Vaccinating pregnant women: Exploring midwive’s perspectives regarding vaccination in pregnancy in the Waterloo-Wellington Region.
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Background: Within the Canadian context midwives play a crucial role in providing prenatal care for pregnant women and this encompasses vaccine recommendations. Although administration of vaccines is outside midwives’ scope of practice, they are considered important in discussing and recommending vaccines, as their medical advice is highly trusted and valued by patients. Vaccination of pregnant women is critical because risk of influenza related morbidity and mortality increases during pregnancy. Despite strong recommendations by medical and public health bodies such as NACI since 2007, influenza vaccine uptake amongst pregnant women remains sub-optimal and well below the recommended target of 80 percent. Prior to the H1N1 pandemic it was estimated that approximately 15% of pregnant women were vaccinated annually against seasonal influenza in Canada. Rates have remained similar in subsequent years despite the significant risks posed for mother and fetus. Despite this knowledge, few studies have been conducted in the Canadian context to specifically investigate the factors that influence the knowledge, attitudes, beliefs and behaviours (KABB) of midwives regarding vaccination in pregnancy. Therefore the unique focus of my project is to specifically investigate the KABB of midwives in the Waterloo-Wellington, Ontario region regarding vaccination during pregnancy. Research Aim and Objectives: To gain a better understanding of the KABB of midwives regarding vaccination during pregnancy. My project will offer data from a region where I hypothesize that midwifery practice is shaped by the preferences of a diverse subset of the population identified as Mennonite. Methods: A qualitative approach was taken using semi-structured in-depth interviews. This study used a qualitative, constructivist design in gathering experiences and stories from midwives to determine their KABB regarding vaccination within their field using semi-structured interviews. The Theoretical Domains Framework was consulted for the formulation of the interview guide as well as for the coding and analysis of data collected. Both deductive and inductive approaches were used to code the data in order to ensure that themes that lie outside the framework will also emerge. The findings from this study will be incorporated into similar and more comprehensive research projects conducted by the Canadian Immunization Research Network (CIRN) focusing on KABB regarding immunization and maternal care providers. Findings from this research will also shed light on the fragmentation and gaps within the field of midwifery and the guidelines and regulations that shape midwifery practice in Canada. Results: The research project explored the KABB of midwives in the Waterloo-Wellington Region and their perceived role in the discussion and recommendation of the influenza vaccination while also capturing general vaccine perceptions. Participants shed light on the personal and systemic barriers that are currently limiting midwives from incorporating vaccine discussion and recommendation into their routine practice and provided potential recommendations on addressing these barriers in practice. More specifically, this project investigated the impact of the Mennonite community’s engagement with health services, such as vaccination and birthing programs through semi-structured interviewing of midwives who provide care to this population. It should be noted however that no such research had investigated this aspect of the Midwifery or Mennonite population previously and these findings are novel. Conclusions: This study has only begun to address the gap in quality qualitative research exploring the KABB of midwives in the Canadian context regarding vaccine discussion and recommendation practices. The research project provides further information and recommendations regarding barriers to the promotion, discussion and recommendation of immunization in midwifery practice in the Waterloo-Wellington Region. Findings may also contribute to developing public health and vaccination promotion services to reach pregnant women in the Waterloo-Wellington Region that share demographic and contextual characteristics as participants in the study. Participants provided suggestions to how vaccine discussion and recommendation can be more effectively incorporated into routine midwifery practice based on their experiences in the current maternal health care system. Implementation of these strategies, however, relies on developing more comprehensive clinical guidelines in midwifery care, therefore it is essential to further assess vaccination in pregnancy from the health care provider perspective and the barriers that are currently preventing promotion of vaccines.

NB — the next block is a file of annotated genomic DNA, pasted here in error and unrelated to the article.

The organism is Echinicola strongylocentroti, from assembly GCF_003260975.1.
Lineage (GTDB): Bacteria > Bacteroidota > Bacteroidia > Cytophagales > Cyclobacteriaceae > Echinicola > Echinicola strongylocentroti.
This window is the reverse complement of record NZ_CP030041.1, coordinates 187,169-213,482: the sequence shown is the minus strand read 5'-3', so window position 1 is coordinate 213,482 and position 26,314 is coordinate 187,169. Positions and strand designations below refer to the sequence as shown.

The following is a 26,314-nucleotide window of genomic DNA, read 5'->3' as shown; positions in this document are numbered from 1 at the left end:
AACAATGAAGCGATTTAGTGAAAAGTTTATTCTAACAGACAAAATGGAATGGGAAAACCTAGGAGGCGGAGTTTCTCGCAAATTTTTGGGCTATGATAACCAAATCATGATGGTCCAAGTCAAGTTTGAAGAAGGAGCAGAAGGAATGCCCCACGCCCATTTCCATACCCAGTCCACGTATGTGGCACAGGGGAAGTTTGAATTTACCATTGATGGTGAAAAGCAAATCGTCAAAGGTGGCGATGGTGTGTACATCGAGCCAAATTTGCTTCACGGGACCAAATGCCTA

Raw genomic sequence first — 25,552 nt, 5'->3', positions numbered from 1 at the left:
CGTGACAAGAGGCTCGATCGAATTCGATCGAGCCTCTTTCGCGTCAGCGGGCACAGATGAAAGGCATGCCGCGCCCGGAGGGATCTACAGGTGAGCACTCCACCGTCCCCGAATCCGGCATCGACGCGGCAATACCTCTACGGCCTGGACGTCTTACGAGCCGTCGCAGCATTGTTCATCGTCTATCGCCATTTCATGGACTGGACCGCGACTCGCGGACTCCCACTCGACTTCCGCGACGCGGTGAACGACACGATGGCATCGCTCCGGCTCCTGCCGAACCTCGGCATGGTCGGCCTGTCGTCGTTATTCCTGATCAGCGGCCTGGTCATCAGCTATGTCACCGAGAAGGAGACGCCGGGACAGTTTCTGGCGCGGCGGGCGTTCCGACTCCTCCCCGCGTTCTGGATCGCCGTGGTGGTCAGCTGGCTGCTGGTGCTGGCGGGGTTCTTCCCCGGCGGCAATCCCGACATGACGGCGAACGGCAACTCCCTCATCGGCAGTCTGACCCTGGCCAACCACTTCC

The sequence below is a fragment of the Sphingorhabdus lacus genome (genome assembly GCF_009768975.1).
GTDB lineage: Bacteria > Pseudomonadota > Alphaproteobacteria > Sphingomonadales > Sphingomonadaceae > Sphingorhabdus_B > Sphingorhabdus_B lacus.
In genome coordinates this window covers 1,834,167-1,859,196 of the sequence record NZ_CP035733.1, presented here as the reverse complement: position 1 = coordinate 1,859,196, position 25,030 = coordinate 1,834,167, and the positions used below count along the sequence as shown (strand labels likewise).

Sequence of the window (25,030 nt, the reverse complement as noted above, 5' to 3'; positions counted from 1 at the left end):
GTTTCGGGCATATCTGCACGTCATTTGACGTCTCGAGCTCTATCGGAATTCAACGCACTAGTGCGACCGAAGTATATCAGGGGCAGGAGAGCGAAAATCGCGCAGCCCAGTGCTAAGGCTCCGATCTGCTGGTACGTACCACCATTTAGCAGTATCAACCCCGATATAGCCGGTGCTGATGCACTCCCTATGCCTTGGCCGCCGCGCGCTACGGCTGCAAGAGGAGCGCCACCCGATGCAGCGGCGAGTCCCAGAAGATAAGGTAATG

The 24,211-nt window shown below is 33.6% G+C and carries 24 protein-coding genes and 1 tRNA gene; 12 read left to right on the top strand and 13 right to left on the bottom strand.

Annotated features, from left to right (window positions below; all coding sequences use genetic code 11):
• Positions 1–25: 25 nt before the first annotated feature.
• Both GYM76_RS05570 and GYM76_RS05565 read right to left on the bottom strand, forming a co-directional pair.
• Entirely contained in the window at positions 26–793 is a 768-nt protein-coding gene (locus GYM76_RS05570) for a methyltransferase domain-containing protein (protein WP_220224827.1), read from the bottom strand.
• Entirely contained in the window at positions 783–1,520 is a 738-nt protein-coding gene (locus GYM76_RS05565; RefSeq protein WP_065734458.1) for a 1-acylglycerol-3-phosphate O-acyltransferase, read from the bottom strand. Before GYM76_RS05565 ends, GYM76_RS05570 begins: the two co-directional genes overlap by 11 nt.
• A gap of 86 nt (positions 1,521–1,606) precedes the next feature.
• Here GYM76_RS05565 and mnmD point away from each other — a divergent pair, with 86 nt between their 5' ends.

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Michelle Simeoni (2018). Vaccinating pregnant women: Exploring midwive’s perspectives regarding vaccination in pregnancy in the Waterloo-Wellington Region.. UWSpace. http://hdl.handle.net/10012/13358